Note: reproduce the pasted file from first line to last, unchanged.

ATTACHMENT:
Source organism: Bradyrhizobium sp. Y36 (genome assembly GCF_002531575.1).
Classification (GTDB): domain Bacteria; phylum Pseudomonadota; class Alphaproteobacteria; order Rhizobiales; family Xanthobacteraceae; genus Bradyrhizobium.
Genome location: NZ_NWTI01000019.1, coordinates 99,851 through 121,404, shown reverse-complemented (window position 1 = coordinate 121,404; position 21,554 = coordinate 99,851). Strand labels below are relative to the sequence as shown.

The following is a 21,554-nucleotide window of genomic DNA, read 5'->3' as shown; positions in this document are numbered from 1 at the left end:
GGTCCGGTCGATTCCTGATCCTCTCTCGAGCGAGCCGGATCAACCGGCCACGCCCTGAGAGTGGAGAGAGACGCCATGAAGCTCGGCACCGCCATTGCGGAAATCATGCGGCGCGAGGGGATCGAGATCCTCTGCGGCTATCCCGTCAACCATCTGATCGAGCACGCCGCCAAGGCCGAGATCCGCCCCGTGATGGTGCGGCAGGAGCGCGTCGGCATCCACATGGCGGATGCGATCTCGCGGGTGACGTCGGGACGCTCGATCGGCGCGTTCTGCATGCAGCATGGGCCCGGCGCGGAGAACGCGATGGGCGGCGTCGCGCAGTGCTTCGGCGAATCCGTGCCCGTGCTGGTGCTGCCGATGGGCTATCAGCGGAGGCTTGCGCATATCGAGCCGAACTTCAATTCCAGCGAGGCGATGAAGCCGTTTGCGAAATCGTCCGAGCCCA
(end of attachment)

Source organism: Bradyrhizobium sp. Y36 (genome assembly GCF_002531575.1).
Classification (GTDB): domain Bacteria; phylum Pseudomonadota; class Alphaproteobacteria; order Rhizobiales; family Xanthobacteraceae; genus Bradyrhizobium.
Genome location: NZ_NWTI01000019.1, coordinates 99,851 through 121,404, shown reverse-complemented (window position 1 = coordinate 121,404; position 21,554 = coordinate 99,851). Strand labels below are relative to the sequence as shown.

The following is a 21,554-nucleotide window of genomic DNA, read 5'->3' as shown; positions in this document are numbered from 1 at the left end:
GGTCCGGTCGATTCCTGATCCTCTCTCGAGCGAGCCGGATCAACCGGCCACGCCCTGAGAGTGGAGAGAGACGCCATGAAGCTCGGCACCGCCATTGCGGAAATCATGCGGCGCGAGGGGATCGAGATCCTCTGCGGCTATCCCGTCAACCATCTGATCGAGCACGCCGCCAAGGCCGAGATCCGCCCCGTGATGGTGCGGCAGGAGCGCGTCGGCATCCACATGGCGGATGCGATCTCGCGGGTGACGTCGGGACGCTCGATCGGCGCGTTCTGCATGCAGCATGGGCCCGGCGCGGAGAACGCGATGGGCGGCGTCGCGCAGTGCTTCGGCGAATCCGTGCCCGTGCTGGTGCTGCCGATGGGCTATCAGCGGAGGCTTGCGCATATCGAGCCGAACTTCAATTCCAGCGAGGCGATGAAGCCGTTTGCGAAATCGTCCGAGCCCA